SUMMARY OF THE INVENTION

The present invention relates to a dump block which addresses the inadequacies in the prior art. Specifically, the present dump block has a housing with a rotatable sheave therein. The sheave rotates around a central shaft. The housing is formed by a pair of opposed and substantially parallel internal plates each of which is individually attached to an external plate. Each external plate presents a smooth convex surface. Thus any blow to the dump block becomes a glancing blow. Also, the solid side diminishes the introduction of contaminants into the housing.

Bearings are placed between the sheave and the shaft. A straight shaft is used. A side plate bearing cap maintains the position of the bearings. A bearing cushion is placed between the bearing and the side plate bearing cap. Thus, the force of any impact to the dump block is diminished. Also, because the shaft is straight, no force can be transmitted by the shaft to the bearings. Protection of the bearings significantly improves the life span of the dump block.

Additionally, the entrance to the dump block for the dump rope is smooth. The entrance is formed between the to internal plates adjacent to where the internal and external plates are attached. Therefore, the point of attachment is curved to present a smooth surface to the dump rope. A hard edge can rub against the dump rope causing it to fray and fail.

BRIEF DESCRIPTION OF THE DRAWINGS

For a more complete understanding of the present invention, and for further details and advantages thereof, reference is now made to the following Detailed Description taken in conjunction with the accompanying drawings, in which:

FIG. 1 is a perspective exploded view of a bucket assembly including a dump block in accordance with the present invention;

FIG. 2 is a sectional view across a dump block in accordance with the present invention;

FIG. 3 is a side view of the dump block in accordance with the present invention; and

FIG. 4 is a sectional view across line 4--4 in FIG. 3.

DETAILED DESCRIPTION OF THE DRAWINGS

The present invention relates to a dump block for strip mine rigging apparatus that overcomes many of the disadvantages found in the prior art. Referring to FIG. 1, a dump block 100 embodying the present invention is shown in a perspective view attached to a bucket assembly. Each element of the present dump block 100 is typically made of steel. The components can be coated with a rust resistant coating as well as an abrasion resistant coating.

The bucket assembly 10 generally comprises a bucket 12 with a plurality of forward projecting teeth 14 and a forward arch 16. The bucket 12 is moved and manipulated by several sets of chains. Hoist chains 22a, 22b, 24a, 24b are attached to the bucket behind the bucket's center of gravity. Drag chains 18a, 18b are attached to the forward portion of the bucket 12 on either side of the bucket mouth. Drag ropes 44a, 44b are attached to both the drag chains 18a, 18b and to the dump chains 20a, 20b.

A dump block 100 is shown attached between arch 16 and the drag chains 18a, 18b. A dump rope 40 extends around the dump block with one end of the dump rope attached to arch 16 and the other end attached to dump chains 20a, 20b. In operation, the bucket is dropped vertically into the ground. Next, tension is applied to the drag chains 18a, 18b causing the bucket to assume a horizontal position. The bucket is lifted from the ground several feet to facilitate moving the bucket and load to a dump site. To lift the bucket and load, tension is applied to both the hoist chains 22a, 22b, 24a, 24b and to drag ropes 44a, 44b. The resultant force on the bucket keeps the bucket horizontal. Dumping procedure is well known in the art. In sum, tension is released from the drag ropes 44a, 44b. This allows the dump rope 40 to cycle through the dump block 100. The distance between the dump block 100 and the point at which the dump rope 40 attaches to the dump chains 20a, 20b decreases, thereby increasing the distance between the dump block 100 and the bucket arch 16. As the position of the dump block is fixed, the release of tension on the drag ropes 44a, 44b results in the lowering of the bucket front. When the bucket front is tipped below the bucket rear, the load sides through the bucket mouth.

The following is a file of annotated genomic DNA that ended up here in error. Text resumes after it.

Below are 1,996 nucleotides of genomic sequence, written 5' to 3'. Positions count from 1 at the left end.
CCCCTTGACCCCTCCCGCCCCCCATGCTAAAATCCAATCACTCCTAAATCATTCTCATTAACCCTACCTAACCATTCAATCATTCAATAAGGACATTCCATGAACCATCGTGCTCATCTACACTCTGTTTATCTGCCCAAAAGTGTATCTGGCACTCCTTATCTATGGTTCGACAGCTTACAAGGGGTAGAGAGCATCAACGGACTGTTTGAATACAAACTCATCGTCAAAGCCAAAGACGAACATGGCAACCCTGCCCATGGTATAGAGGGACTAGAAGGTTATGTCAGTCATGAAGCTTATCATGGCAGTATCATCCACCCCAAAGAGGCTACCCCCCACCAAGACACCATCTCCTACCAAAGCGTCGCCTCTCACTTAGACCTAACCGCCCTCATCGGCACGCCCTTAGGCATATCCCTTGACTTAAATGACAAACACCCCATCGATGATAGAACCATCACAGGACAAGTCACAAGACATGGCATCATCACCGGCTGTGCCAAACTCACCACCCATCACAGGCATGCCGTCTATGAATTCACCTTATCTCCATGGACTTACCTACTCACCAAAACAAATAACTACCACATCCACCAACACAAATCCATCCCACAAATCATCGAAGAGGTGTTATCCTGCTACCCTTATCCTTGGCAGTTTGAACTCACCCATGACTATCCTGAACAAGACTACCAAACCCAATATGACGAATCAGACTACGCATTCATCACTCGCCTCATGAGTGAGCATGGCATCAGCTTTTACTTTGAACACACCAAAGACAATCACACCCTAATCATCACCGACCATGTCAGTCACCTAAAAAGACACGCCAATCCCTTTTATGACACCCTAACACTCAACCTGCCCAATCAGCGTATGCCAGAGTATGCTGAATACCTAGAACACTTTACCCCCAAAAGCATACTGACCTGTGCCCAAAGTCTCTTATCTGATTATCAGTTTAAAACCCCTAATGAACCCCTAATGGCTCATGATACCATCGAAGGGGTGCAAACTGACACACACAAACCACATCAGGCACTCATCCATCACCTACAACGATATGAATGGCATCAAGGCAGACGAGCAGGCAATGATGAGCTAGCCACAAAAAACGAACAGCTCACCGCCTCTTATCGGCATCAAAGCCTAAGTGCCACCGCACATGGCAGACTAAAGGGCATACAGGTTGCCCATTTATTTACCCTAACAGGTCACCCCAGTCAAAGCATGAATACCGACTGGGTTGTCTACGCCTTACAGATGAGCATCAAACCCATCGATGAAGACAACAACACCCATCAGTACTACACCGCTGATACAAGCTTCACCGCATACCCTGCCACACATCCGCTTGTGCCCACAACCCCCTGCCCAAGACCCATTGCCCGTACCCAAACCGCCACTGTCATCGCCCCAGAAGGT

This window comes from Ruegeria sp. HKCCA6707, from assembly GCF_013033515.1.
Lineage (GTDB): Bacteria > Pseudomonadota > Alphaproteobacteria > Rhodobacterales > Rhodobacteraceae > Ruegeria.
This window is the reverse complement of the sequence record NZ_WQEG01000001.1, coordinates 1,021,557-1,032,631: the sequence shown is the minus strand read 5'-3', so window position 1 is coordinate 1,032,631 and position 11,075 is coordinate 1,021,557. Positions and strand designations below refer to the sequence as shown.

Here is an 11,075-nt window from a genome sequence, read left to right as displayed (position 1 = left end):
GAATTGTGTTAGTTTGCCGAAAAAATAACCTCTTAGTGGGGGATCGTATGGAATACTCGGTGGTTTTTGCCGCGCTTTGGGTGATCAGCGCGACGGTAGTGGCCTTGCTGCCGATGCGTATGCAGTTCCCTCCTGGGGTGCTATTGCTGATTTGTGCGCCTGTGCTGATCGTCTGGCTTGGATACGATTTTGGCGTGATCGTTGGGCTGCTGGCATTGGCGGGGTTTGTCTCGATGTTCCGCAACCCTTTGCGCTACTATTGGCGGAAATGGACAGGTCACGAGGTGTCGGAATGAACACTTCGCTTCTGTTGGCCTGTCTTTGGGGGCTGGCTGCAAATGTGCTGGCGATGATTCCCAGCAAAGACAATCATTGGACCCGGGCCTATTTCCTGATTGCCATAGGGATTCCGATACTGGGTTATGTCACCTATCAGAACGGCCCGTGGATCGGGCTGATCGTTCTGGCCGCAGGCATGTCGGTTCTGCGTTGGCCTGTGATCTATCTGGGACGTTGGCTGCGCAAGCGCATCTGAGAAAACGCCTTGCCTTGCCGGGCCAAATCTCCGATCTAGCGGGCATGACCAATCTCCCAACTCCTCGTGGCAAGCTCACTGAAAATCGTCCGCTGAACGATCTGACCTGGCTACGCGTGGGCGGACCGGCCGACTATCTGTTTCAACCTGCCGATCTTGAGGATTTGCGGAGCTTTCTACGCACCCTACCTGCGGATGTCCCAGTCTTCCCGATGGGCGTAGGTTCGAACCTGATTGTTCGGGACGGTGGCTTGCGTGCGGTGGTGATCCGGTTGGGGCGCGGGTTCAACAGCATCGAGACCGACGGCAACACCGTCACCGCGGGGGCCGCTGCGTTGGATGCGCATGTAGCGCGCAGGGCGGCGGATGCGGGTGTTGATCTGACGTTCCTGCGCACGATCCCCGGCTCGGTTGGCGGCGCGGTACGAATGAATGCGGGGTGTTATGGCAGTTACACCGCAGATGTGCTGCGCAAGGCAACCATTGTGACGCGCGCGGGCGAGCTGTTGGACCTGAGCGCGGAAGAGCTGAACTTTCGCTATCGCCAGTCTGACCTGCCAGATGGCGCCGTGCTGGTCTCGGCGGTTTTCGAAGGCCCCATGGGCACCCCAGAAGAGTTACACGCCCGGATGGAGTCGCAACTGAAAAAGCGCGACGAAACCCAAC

A spreader bar 200 is shown between lower hoist chains 22a, 22b and upper hoist chains 24a, 24b. Upper hoist chains 24a, 24b attach to the primary hoist rigging 34 via fifth and sixth attachment means 26, 34. One end of spreader bar 200 is interconnected to the left upper hoist chain 24a and the left lower hoist chain 22a by first attachment means 28. The other end of spreader bar 200 is interconnected to the right upper hoist chain 24b and the right lower hoist chain 22b by a third attachment means 30. The lower left hoist chain 22a connects to the rear of the bucket 12 by second attachment means 36. Likewise, the right lower hoist chain 22b is similarly connected to the bucket 12. The spreader bar 200 prevents the upper and lower hoist chains 22, 24 from rubbing against the sides of the bucket. Rubbing can interfere with the ability of the bucket 12 to function.

FIG. 2 provides a sectional view of present dump block 100. The dump block generally comprises a housing with a dump block sheave or pulley 110 therebetween and rotatably mounted around a centrally located shaft 122. The housing comprises a pair of internal plates 106 attached to a pair of external plates 108. Both external plates 108 present a smooth convex surface as shown. The internal plates 106 form an opening in which the sheave 110 can freely rotate. The internal plates 106 are rigidly attached to side plate bearing carriers 140 thereby defining a central bore through which the shaft 122 passes.